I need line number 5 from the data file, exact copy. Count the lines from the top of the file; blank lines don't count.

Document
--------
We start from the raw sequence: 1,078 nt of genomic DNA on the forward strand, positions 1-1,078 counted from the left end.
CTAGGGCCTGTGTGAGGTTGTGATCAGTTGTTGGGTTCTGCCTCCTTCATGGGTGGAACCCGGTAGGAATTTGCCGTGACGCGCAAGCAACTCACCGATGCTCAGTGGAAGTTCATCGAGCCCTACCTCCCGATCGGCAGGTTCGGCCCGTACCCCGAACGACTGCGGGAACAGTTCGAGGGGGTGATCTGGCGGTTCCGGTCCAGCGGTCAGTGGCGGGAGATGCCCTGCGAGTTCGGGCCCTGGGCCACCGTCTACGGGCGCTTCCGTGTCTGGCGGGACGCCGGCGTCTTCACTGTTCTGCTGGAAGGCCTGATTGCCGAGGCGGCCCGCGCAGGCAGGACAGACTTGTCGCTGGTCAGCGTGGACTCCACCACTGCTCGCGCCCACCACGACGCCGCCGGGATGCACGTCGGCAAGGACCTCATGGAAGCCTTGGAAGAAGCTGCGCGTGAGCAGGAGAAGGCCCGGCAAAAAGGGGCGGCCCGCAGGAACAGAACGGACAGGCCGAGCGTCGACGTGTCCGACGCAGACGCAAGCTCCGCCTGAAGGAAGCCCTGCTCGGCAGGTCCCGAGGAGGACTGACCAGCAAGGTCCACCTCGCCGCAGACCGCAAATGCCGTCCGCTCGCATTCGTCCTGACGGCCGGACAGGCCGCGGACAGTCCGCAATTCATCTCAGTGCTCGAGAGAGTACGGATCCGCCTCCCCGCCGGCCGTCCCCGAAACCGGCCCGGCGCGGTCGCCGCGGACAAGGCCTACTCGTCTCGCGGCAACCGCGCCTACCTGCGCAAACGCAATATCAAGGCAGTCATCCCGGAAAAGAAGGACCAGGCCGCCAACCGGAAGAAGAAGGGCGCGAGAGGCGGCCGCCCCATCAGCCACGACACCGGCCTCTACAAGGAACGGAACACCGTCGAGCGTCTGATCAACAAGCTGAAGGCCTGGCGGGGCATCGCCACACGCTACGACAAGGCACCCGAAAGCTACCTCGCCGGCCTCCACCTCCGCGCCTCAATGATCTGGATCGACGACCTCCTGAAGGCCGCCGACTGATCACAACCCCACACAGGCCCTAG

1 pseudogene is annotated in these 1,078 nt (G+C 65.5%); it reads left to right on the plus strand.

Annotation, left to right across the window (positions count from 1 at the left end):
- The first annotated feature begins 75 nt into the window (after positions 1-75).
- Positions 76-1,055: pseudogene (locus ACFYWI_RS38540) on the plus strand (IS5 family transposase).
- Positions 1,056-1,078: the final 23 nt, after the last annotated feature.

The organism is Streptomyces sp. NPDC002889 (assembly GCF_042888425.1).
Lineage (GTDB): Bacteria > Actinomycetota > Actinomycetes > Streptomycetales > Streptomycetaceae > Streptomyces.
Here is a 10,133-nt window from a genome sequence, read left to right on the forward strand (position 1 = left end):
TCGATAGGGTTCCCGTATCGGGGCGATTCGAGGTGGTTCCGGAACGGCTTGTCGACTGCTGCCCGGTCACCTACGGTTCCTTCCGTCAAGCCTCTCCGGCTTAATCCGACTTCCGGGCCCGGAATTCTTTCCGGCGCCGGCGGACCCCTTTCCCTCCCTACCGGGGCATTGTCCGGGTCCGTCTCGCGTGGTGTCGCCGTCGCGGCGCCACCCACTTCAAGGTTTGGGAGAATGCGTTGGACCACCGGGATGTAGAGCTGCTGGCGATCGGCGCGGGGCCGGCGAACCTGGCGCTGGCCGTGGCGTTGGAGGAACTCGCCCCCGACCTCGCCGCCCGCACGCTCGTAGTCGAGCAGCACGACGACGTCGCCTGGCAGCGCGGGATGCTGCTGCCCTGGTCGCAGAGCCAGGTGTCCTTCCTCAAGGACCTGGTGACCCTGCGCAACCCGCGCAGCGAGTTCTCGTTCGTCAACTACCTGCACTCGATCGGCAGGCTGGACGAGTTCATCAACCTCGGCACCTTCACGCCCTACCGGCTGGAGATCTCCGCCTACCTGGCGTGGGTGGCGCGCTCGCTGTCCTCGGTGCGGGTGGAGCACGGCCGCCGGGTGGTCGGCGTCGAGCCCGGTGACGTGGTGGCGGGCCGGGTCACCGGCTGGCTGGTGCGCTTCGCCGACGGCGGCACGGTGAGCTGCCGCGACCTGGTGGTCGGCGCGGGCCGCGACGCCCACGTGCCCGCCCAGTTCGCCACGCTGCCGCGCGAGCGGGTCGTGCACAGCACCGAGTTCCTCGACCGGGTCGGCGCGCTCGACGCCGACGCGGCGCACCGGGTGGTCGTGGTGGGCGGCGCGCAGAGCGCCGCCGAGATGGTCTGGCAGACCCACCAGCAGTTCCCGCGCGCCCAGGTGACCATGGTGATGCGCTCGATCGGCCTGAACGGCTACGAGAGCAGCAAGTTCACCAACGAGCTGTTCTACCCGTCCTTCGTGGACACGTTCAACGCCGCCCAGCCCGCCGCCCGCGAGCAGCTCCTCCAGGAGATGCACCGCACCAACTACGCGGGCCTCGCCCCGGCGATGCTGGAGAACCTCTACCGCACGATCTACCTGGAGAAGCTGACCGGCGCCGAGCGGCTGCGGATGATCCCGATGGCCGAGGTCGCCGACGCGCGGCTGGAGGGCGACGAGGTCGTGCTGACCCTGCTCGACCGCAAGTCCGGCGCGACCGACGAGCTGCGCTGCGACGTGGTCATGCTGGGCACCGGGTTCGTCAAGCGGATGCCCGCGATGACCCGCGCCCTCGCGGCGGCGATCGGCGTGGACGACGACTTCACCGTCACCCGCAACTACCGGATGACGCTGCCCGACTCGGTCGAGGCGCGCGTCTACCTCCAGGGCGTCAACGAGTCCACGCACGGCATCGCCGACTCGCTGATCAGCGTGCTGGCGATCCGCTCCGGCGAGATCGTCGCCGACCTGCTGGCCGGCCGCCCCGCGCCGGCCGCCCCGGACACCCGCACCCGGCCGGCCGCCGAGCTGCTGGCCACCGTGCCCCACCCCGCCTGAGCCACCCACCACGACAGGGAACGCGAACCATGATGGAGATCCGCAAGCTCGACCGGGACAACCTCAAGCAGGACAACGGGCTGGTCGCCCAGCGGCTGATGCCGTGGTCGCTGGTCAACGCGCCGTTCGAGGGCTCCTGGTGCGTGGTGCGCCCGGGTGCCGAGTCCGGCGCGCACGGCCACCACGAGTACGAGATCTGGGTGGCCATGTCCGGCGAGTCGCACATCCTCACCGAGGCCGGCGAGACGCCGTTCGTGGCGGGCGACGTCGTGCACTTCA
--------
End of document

- The first annotated feature begins 75 nt into the window (after positions 1-75).